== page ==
Heat the olive or sunflower oil, whichever you are using, in a large frying pan and add the finely chopped onion, celery and carrot and fry for three minutes. Lift the vegetables out with a perforated spoon, put them in a dish and keep them warm. Fry the chopped rashers, then add the minced beef in two or three lots and cook until it is lightly browned, adding the browned portions to the vegetables to make way for the next portion in the pan.

Return the meat and vegetables to the pan and stir the flour through, then stir in the beef stock and bring to the boil. Add the tomato puree. Cover with a lid and simmer gently for about 45 minutes. Add some salt and freshly ground black pepper to taste.

Meanwhile, steam the potato chunks until they are tender. Melt the butter in a saucepan, add the hot milk, then add the cooked potatoes and mash them to a smooth consistency. Season with some salt and freshly ground black pepper and add the grated Cheddar, if you are using it.

Put the meat sauce into an ovenproof dish and spoon the mashed potatoes over the top. Fluff up the surface with a fork. Bake in a hot oven -- 200 C, 400 F, Gas 6 -- until the potato topping is golden and the meat mixture is bubbling up underneath. If the various ingredients are still hot when the shepherd's pie is assembled it will cook faster. Serve hot.


The flavour of the barley in this uncomplicated stew is one of the memories of my childhood. With luck, you will have some home-made chicken stock left in the fridge from a boiled chicken. Using a beef stock cube along with the chicken stock gives an even deeper flavour. Serves 5-6.

You will need:

900g (2lb) lean stewing steak (a mixture of round and rib steaks is good)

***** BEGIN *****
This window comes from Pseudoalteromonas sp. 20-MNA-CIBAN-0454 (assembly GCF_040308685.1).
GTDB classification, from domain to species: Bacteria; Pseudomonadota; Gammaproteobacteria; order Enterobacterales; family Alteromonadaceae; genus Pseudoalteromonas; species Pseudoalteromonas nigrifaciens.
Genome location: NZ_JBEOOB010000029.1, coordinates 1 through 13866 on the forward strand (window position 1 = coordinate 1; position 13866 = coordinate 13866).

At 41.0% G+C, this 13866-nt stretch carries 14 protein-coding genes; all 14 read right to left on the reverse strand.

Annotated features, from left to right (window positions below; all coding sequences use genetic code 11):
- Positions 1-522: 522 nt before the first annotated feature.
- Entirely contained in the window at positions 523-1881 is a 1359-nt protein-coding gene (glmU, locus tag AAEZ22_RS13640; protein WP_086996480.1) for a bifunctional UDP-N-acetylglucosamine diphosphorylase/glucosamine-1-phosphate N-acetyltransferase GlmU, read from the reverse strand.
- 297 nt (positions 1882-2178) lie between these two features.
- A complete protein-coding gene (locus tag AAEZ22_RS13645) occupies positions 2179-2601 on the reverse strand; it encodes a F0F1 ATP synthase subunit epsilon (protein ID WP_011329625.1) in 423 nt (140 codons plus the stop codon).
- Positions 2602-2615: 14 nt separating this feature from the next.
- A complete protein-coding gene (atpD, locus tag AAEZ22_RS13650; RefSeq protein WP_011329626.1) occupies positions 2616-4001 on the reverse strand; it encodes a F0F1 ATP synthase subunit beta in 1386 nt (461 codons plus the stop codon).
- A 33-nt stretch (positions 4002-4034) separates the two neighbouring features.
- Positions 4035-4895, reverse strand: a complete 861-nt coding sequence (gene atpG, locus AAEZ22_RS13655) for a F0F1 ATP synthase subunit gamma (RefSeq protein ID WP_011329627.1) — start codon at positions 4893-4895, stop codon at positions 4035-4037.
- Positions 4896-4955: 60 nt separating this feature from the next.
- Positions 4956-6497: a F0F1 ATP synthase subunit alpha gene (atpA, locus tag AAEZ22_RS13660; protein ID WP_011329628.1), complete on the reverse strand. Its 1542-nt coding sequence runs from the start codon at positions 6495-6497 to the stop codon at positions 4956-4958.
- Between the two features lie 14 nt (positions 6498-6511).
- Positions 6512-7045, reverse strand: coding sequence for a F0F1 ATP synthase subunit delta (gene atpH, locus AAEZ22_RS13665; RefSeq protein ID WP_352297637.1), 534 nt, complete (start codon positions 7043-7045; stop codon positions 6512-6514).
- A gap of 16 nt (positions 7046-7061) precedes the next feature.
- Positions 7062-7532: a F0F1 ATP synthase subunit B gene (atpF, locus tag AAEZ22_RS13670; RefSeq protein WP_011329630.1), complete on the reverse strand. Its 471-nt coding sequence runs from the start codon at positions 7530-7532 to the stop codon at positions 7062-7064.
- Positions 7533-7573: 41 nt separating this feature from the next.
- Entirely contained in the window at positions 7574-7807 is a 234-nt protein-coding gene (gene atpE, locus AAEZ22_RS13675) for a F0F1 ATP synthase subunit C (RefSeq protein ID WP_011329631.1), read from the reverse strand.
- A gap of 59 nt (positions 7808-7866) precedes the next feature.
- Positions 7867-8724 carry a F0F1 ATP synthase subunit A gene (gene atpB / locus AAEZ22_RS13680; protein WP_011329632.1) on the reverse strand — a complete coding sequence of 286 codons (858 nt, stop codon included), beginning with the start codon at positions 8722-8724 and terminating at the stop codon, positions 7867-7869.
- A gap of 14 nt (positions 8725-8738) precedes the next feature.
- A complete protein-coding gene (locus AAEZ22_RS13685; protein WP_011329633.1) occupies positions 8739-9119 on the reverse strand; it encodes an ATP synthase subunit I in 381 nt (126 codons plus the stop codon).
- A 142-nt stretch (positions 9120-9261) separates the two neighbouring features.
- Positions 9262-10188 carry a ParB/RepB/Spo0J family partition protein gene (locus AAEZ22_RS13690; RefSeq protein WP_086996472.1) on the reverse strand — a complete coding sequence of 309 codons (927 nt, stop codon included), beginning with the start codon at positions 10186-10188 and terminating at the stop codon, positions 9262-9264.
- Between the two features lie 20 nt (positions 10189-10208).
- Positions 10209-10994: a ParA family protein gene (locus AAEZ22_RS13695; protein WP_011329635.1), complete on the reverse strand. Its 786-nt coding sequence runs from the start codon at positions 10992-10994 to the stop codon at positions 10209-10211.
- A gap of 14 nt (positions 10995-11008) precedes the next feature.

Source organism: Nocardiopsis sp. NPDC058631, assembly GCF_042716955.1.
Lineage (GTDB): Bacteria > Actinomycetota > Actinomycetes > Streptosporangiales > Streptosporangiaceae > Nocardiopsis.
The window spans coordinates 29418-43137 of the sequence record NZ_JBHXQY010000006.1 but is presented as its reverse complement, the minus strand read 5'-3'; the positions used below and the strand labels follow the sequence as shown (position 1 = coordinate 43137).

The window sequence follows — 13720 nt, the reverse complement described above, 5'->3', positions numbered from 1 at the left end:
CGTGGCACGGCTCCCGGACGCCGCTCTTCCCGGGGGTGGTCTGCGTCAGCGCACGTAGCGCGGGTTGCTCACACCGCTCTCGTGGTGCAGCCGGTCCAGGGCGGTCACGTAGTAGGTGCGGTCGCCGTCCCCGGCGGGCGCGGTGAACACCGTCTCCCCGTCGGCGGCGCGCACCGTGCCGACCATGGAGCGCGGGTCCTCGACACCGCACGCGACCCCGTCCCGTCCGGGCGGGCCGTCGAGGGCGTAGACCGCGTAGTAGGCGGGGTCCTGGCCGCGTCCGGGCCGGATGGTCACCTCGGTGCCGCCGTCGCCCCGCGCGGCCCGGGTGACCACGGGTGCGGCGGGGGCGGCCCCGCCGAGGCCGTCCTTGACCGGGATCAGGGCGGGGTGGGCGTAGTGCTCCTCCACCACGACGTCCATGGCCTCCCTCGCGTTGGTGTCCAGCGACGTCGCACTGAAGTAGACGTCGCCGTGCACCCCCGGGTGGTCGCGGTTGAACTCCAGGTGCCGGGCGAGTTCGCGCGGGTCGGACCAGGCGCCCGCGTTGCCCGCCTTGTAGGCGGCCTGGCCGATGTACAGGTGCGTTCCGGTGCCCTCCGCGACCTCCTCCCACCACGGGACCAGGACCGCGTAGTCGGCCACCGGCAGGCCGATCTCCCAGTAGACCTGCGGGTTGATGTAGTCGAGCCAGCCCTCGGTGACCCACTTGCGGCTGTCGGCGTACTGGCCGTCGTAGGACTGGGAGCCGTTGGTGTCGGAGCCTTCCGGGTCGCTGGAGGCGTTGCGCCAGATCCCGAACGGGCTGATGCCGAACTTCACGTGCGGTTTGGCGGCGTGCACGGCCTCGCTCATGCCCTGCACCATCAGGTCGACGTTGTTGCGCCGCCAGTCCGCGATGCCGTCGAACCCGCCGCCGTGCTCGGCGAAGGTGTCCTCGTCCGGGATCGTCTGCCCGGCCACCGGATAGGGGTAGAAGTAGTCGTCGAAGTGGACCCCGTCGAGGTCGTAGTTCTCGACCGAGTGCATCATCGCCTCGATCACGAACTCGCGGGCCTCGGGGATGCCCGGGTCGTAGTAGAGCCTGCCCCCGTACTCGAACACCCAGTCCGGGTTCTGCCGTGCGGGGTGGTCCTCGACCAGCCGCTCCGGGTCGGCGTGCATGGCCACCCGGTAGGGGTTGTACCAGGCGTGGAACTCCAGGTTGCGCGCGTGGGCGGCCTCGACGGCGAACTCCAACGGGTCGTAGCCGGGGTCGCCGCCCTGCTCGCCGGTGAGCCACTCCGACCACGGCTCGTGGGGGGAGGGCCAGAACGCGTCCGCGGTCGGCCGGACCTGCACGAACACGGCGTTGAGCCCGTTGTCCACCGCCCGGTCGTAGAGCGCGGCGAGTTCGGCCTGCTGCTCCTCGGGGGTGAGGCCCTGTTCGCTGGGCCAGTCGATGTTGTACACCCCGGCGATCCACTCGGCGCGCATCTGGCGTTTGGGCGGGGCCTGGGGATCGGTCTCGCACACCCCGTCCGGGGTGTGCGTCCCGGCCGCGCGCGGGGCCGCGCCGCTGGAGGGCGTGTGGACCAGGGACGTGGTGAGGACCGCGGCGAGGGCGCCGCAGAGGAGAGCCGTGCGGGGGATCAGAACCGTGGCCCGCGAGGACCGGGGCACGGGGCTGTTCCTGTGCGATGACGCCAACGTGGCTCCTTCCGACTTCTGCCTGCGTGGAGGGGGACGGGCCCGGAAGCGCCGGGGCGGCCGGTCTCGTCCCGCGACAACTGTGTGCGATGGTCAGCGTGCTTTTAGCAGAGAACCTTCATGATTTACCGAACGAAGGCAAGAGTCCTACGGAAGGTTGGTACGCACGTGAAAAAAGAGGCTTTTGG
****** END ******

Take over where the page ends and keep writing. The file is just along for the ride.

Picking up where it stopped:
1.1L (2pt) chicken stock

1 beef stock cube (optional)

1 large onion, thickly sliced

3-4 small carrots cut in chunks

2 sticks celery, chopped

1 parsnip, cut in chunks

Salt and freshly ground black pepper

1/2 teaspoon mixed herbs

75g (3oz) pearl barley

2 tablespoons fresh parsley, chopped

Put the steak into a large, heavy-based saucepan. Add the chicken stock, and then add the beef stock cube, if you are using it. Bring to the boil and then skim off any scum with a tablespoon. Then add in the thickly sliced onion, the carrot chunks, the chopped celery, the parsnip chunks, some salt and freshly ground black pepper, the mixed herbs and the pearl barley. Bring to the boil, cover with a lid and simmer gently for about 1 1/2-2 hours or until the meat is very tender. Taste the stew and check for seasoning. Add the fresh chopped parsley and serve.



Peach flan was a favourite dessert when we were children and my mother seemed to make it in a jiffy. It has a sponge base, made with eggs, caster sugar and flour -- no butter. This classic egg recipe results in a delightful, feather-light sponge. Shop-bought sponge flans taste like sawdust compared with the real home-made ones. There's no need for a special flan tin, an ordinary round sandwich tin is all you need. An electric mixer will take the hard work out of whisking the eggs. I love to soak the sponge with the juice from the tin of peaches before spreading on the cream. A dash of sherry or your favourite liqueur added to the peach juice can be rather nice too.

You will need:

Butter for greasing

Flour for dusting

3 large eggs

75g (3oz) caster sugar

1/4 - 1/2 teaspoon vanilla essence

75g (3oz) white flour (not self-raising)

1 tin peach slices

1-2 tablespoons sweet sherry (optional)

200ml fresh cream

1 tablespoon toasted flaked almonds

Use a sandwich tin 23cm (9in) wide and about 4cm (1 1/2in) deep. Grease the tin with butter and dust with flour. Ideally, place a circle of baking parchment that fits into the base of the prepared tin, as this will make the turning out of the sponge much easier.